New Comprehensive Upper Hunter Rehabilitation Reporting Released

August 25, 2014

Nine Upper Hunter coal producers will today release new rehabilitation reporting for 2012 and 2013 at the NSW Minerals Council Environment and Community Conference held in the Hunter.  
 
The new reporting tool will provide greater transparency on local rehabilitation progress, and has been developed with community, agricultural, business, environmental and government representatives through the Upper Hunter Mining Dialogue Joint Working Group - Land Management.
 
“There is a lot of good rehabilitation in the Upper Hunter, but it’s not always visible to the community. Reporting on the collective rehabilitation efforts of the industry will make the industry’s rehabilitation progress more transparent and help to drive continuous improvement,” NSW Minerals Council CEO, Stephen Galilee said today.
 
The combined data shows that 1,163 hectares of land was disturbed and 895 hectares rehabilitated in 2012, giving a ratio of 0.8, meaning that for every 1 hectare disturbed, 0.8 of a hectare was rehabilitated.
 
More rehabilitation was completed the following year, with 1,148 hectares of land disturbed and 962 hectares of land rehabilitated in 2013, again resulting in a rehabilitation to disturbance ratio of 0.8.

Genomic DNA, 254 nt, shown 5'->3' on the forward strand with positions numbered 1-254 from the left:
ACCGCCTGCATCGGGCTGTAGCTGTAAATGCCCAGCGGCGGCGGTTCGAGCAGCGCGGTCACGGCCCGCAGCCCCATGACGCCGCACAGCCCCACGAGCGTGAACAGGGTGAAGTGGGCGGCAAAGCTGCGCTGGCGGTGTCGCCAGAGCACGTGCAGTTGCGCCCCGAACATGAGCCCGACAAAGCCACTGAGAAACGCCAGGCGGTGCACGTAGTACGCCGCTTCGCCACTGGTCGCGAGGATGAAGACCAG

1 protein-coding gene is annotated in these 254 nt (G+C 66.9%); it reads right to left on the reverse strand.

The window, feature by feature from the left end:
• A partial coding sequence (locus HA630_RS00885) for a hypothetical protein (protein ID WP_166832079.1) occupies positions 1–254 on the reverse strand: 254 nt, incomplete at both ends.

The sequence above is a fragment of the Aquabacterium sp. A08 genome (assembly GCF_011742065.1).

At the end of 2013 there was 18,283 hectares of land disturbed by mining and yet to be rehabilitated in the Muswellbrook, Singleton and Upper Hunter Shire local government areas.  This represents 1.12 % of the total land of the three Upper Hunter local government areas and is a slight increase on 2012 total of 18,098 hectares.
 
The data also shows that in 2013 there was a total of 9,145 hectares of mine rehabilitation across the three local government areas, an increase on the 2012 area of rehabilitation of 8,791 hectares. 
 
“While the nature of coal mining means that there will be years when disturbance outstrips rehabilitation, we want to be open with the community about what is happening on the ground,” Mr Galilee said.
 
“Rehabilitation is an ongoing process, and this new reporting tool will help track progress over the long term.”
 
In addition to providing comprehensive, combined data on rehabilitation for the Upper Hunter, each of the coal producers will also provide an annual report against six rehabilitation principles, developed to drive progressive rehabilitation and continuous improvement of quality. The data and principles are attached and all of the reports and the data can be found on the Upper Hunter Mining Dialogue website www.miningdialogue.com.au.
 
Case studies highlighting rehabilitation projects undertaken by the members of the Dialogue can be found at the links below:
 

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